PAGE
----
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Watch the Online Video Course WordPress: Creating Custom Widgets and Plugins with PHP
3h 51m Intermediate Nov 04, 2010

Viewers: in countries Watching now:

In WordPress: Creating Custom Widgets and Plugins with PHP, Drew Falkman teaches PHP developers how to create custom functionality for WordPress 2.0 through 3.0 using widgets and plugins. This course starts by installing and setting up WordPress 3.0 on both Mac and Windows, then provides an in-depth look at tasks related to these WordPress add-ons: installing and administering, building and customizing, creating editable options and database tables, working with posts and pages, and utilizing jQuery and AJAX. There are also tutorials dedicated to promoting a widget or plugin, adding security, and localizing the interface. Exercise files are included with the course.

Topics include:
  • Installing WPI and MAMP server solutions
  • Administering WordPress plugins
  • Introducing hooks
  • Writing the PHP for a plugin
  • Using template tags and shortcode
  • Building a new widget
  • Creating an admin interface
  • Accessing the WordPress database
  • Using jQuery and AJAX for posts and pages
  • Registering and promoting plugins
Subjects:
Developer Web
Software:
WordPress
Author:
Drew Falkman

Introducing shortcode

Shortcode is a way of allowing non- coding users of WordPress--since version 2.5-- to output some type of feature into their pages and posts. In this video, we'll discuss how you can create your own shortcode functions in your plugins. Let's go ahead and log in to my blog and have a look at one of my posts. If I go and look at the HTML, you can see I have this tag here with the square brace, caption id, and it has some attributes assigned to it. Then at the bottom, I have a closing tag.

This is a shortcode. What this does is this allows for the generation of this little tag around it and the placement of the caption underneath. So let's create our own shortcode. I have a function already written in the plugin, called smp_map_it. What this does currently is it's just a function, it can be used as a template tag that takes an address, and from that address it will then output Your map and then a 256x256 image using the Google Maps API.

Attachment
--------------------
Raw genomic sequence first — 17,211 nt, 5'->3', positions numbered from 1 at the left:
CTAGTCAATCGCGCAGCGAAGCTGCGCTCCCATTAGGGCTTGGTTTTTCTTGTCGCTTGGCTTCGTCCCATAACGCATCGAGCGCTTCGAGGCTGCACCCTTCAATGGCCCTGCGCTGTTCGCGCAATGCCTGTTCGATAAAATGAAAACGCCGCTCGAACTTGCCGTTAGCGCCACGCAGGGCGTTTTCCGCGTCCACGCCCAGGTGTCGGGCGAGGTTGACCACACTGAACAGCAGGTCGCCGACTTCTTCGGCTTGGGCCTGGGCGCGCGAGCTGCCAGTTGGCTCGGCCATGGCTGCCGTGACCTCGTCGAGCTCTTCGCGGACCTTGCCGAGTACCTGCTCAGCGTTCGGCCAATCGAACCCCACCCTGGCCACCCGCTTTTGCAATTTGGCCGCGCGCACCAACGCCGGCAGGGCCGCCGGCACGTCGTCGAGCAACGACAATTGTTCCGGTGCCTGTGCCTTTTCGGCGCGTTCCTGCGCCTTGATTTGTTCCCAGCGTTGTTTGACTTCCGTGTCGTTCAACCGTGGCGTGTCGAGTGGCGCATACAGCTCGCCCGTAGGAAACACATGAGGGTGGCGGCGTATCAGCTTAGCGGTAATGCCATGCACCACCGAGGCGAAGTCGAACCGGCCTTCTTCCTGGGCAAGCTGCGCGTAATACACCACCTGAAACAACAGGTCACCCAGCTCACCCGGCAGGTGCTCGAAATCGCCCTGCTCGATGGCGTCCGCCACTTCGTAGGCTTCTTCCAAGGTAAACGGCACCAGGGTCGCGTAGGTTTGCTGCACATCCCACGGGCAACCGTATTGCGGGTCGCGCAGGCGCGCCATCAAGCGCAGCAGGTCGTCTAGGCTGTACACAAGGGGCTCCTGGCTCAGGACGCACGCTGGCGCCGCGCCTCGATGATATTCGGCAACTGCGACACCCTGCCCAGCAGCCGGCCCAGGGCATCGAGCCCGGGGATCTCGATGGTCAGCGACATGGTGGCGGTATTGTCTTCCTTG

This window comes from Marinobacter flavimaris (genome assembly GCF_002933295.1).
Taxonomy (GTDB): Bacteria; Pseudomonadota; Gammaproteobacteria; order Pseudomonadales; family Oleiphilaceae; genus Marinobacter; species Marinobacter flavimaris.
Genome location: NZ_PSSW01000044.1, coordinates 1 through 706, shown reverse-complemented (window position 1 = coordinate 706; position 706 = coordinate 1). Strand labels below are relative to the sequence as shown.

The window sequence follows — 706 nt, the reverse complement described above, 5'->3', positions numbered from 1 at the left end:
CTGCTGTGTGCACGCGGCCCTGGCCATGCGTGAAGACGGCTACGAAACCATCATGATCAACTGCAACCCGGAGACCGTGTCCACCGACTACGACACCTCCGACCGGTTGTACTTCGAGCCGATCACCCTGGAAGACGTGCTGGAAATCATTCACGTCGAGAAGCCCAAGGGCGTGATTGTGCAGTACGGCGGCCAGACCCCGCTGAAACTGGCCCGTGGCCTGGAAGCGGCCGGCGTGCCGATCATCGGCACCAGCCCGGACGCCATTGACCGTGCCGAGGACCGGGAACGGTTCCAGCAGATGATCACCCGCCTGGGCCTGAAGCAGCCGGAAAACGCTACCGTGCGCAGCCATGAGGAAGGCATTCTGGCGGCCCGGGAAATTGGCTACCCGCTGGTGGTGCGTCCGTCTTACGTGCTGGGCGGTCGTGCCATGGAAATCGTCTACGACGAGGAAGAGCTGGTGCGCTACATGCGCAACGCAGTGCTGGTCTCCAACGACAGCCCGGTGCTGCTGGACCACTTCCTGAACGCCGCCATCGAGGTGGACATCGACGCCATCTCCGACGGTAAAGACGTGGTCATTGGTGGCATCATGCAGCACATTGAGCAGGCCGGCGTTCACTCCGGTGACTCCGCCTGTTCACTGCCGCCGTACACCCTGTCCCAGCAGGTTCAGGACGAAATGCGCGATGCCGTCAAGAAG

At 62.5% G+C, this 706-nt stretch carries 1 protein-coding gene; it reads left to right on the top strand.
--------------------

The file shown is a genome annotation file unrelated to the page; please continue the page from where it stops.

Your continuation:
If we want to turn this into a tag, for starters, we need to remove this attribute, and let's just set a static address. In order to use it then as a tag, we need to use the special function called add_shortcode. We then define what you want the shortcode tag to look like. In this case, I am just going to call 'map-it', and then you assign the function name that's going to be used to output your shortcode-- in this case, smp_map_it.

Now we'll log into our admin, and in our Plugins, we'll go ahead and activate our Map plugin. We then need to add shortcode to one of our Posts. We only have one, so it makes it simple. You need to be in the HTML View. So make sure you click the HTML tab. Underneath here, we'll just put map-it. We update it, and then load it in the front page of our site, and you can see it outputs our map with Your Map.

Notice however that it outputted above our content, which isn't necessarily what we want to do, and we don't really have any control. Maybe we want to have something other than the White House mapped out. In order to do that, we need to add some arguments to our function. The first one is going to take our attributes. The second one is going to take content. This is used in the case where you have an open and a closing tag. The content will represent the data in between that open and closing tag. To set up your attributes, there is a special function called shortcode_atts.